Volume 1, July 1, 2019, Issue 13
Note to readers: Due to the July 4th holiday this is the only issue published this week.
Populist leaders will need bigger walls. A United Nations report is warning that the world is risking a “climate apartheid” scenario in which the wealthy can pay to avoid the consequences of global warming while the rest of society suffers.
“Even if current targets are met, tens of millions will be impoverished, leading to widespread displacement and hunger,” U.N. special rapporteur on extreme poverty and human rights, Philip Alston, said in a report released last week.
The report says that extreme climate change threatens to push “more than 120 million more people into poverty by 2030,” according to Alston, who added that it will “have the most severe impact in poor countries, regions, and the places poor people live and work.” (The Hill)
Wanting it both ways. ExxonMobil is working to encourage a major Washington lobbying group to support policies addressing climate change, according to a top company official.
Facing public, investor and legal pressure, oil companies are increasingly backing action on the issue of climate change while remaining members of trade associations, e.g., the American Fuel & Petrochemical Manufacturers (AFPM), whose positions don’t align with that shift.
Royal Dutch Shell, under pressure from activist investors, announced earlier this year it was leaving AFPM, citing “material misalignment” on climate policies. Exxon is opting to stay and try to influence the group’s positioning, Nick Schulz, Exxon’s director of stakeholder engagement, said at a recent conference. Exxon also supports the 2015 Paris Climate Agreement and a carbon tax. (Axios)
It’s hard to take these steps by major oil companies seriously when they continue to work against the transition to renewable energy sources for power production and improved vehicle fuel efficiencies.
Support by Exxon and other oil majors for a national carbon tax also ring hollow when their support is linked to a get-out-of-jail-free card in the form of freedom from civil damage lawsuits.
Speaking of Exxon. The company announced a joint development agreement with Global Thermostat LLC to fund and research the latter’s direct air capture technology, a carbon capture innovation that the oil giant wants to use at an industrial scale. Exxon did not disclose the amount of Exxon’s investment. (Houston Chronicle)
At it again. Just a few weeks into California’s dry summer season, fires linked to PG&E Corp. have already started to break out.
More than 2,000 acres burned in Monterey County this week, with power lines blamed as the cause. Earlier this month, a transformer burst into flames in Marin County, north of San Francisco, and ignited a brush fire. In San Jose, falling PG&E wires may have scorched a house and an acre of land. Yahoo Finance)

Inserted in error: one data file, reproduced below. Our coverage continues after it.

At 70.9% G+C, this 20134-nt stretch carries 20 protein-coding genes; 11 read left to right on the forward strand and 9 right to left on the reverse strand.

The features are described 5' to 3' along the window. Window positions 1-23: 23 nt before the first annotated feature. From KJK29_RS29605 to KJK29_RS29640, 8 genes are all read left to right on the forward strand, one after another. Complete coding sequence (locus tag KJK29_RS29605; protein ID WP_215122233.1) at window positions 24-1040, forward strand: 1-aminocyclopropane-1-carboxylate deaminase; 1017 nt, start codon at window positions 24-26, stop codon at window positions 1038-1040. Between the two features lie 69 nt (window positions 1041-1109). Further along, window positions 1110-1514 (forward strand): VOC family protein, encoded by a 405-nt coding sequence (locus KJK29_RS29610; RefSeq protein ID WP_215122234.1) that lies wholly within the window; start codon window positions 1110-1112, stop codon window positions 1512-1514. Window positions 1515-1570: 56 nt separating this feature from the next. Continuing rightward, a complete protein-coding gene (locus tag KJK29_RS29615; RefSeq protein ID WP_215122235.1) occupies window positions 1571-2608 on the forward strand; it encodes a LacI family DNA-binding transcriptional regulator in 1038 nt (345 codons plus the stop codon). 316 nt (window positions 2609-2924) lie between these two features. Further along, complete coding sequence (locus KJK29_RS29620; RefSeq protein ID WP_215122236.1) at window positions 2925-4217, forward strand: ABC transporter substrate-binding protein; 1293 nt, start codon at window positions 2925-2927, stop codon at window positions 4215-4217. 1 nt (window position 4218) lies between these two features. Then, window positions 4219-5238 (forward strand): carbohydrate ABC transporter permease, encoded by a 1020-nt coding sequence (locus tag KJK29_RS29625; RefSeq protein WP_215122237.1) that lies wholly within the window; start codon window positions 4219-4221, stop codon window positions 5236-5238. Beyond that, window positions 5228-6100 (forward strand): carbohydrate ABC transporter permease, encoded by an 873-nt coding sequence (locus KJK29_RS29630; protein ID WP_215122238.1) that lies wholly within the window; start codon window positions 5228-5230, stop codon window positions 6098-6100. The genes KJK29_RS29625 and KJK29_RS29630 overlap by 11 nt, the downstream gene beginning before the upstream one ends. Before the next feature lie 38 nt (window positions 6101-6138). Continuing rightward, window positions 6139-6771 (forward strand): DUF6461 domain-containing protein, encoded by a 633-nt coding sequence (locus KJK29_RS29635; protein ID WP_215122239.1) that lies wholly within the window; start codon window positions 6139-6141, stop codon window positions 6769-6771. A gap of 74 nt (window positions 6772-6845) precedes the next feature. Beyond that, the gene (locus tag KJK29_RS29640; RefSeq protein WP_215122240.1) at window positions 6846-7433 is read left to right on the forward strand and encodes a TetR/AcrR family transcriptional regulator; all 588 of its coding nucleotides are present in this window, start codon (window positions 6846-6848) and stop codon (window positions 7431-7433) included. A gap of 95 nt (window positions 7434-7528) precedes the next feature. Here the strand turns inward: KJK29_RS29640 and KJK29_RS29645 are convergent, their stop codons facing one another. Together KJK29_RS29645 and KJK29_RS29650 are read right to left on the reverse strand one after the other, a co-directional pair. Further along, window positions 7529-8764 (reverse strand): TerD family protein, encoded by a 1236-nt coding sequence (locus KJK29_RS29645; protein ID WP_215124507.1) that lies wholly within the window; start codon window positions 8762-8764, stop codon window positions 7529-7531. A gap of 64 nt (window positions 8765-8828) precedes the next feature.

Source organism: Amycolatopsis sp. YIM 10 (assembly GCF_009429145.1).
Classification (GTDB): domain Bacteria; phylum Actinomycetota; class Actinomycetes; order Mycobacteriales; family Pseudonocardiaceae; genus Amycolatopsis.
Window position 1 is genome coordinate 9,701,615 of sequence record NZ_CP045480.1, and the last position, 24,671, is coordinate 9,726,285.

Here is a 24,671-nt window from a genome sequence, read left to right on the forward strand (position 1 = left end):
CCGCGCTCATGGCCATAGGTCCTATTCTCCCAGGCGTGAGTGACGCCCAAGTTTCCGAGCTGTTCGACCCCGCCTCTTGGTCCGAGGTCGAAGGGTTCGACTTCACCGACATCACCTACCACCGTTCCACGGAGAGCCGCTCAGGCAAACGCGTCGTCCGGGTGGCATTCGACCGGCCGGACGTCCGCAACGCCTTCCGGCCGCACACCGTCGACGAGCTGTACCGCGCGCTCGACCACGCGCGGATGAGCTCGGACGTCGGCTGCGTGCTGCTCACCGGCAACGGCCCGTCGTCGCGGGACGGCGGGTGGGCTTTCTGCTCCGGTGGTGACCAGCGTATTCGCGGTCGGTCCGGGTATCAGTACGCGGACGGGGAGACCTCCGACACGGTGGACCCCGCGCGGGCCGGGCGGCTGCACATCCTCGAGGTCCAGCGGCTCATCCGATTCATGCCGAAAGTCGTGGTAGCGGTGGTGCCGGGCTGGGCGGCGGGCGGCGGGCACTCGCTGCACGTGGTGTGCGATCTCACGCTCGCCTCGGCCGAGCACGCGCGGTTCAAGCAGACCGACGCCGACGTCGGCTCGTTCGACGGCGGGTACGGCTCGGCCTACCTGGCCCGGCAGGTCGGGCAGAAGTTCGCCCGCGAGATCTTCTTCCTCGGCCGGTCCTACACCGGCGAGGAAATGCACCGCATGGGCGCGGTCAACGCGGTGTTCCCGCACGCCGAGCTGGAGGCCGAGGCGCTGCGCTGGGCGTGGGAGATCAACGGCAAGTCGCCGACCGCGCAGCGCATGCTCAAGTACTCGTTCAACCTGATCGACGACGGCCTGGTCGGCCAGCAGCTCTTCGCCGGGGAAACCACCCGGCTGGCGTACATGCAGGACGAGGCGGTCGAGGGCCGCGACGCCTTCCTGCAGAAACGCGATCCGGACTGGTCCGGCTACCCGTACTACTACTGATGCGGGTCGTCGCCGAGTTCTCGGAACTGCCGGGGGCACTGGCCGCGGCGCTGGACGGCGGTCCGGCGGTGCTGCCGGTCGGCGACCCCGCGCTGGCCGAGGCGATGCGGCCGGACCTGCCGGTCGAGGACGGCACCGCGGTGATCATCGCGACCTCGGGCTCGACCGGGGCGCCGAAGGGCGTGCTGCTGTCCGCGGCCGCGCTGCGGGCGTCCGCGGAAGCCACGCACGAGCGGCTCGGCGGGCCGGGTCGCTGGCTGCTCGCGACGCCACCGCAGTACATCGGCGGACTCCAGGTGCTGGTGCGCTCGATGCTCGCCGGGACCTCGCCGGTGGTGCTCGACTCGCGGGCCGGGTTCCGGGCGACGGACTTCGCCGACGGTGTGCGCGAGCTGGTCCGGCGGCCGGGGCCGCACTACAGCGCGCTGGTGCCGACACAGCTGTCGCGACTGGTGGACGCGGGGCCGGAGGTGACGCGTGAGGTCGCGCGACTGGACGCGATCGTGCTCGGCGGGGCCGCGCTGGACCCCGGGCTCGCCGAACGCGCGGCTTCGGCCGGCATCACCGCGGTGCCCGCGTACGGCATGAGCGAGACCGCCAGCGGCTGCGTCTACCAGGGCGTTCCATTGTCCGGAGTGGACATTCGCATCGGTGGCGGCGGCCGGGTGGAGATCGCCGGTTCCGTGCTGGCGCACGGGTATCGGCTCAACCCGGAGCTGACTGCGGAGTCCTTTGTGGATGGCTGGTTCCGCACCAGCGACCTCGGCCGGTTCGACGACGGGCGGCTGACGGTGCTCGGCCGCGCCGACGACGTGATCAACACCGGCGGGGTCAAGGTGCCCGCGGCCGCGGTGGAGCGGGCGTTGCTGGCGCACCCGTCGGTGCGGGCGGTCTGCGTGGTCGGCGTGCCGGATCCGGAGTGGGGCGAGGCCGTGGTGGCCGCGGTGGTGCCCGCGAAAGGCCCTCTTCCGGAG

You’re on your own. Chubb is set to become the first of the big US insurers to announce a ban on coverage for coal companies. (Financial Times)
A way around. The Senate passed a defense bill that would require an increased response from the government to harmful chemicals that have leached into the water in at least 43 states.
Included in the National Defense Authorization Act (NDAA) is language that would push the Environmental Protection Agency (EPA) to set a national drinking water standard for a class of chemicals known as PFAS or forever chemicals, that have been linked with cancer and other health problems.
The legislation — S. 1790, with a manager’s amendment from Armed Services Chairman Jim Inhofe (R-OK) — also includes provisions to encourage the distribution and reuse of carbon dioxide and to affect Federal Energy Regulatory Commission oversight of a dam in Inhofe’s home state. (MSN)
By adding the provisions to the Defense, Authorization supporters are hoping to avoid a veto that would certainly be issued were they passed as a stand-alone piece of legislation.
The House has yet to act.
Also hitching a ride. Part of the Defense Authorization Act (NDAA) passed by the Senate also included Senator John Barrasso’s Utilizing Significant Emissions with Innovative Technologies (USE IT) Act (S. 383).
The Act gives EPA authority to streamline permitting of pipelines that carry carbon dioxide. Barrasso said the legislation will ensure the continuing use of coal and not leave it stranded. (Wyoming News)
A hoped-for break in the line. Michigan has filed a lawsuit asking for an Enbridge Inc oil pipeline that runs under the Straits of Mackinac in the Great Lakes to be decommissioned, Michigan’s attorney general said on Thursday.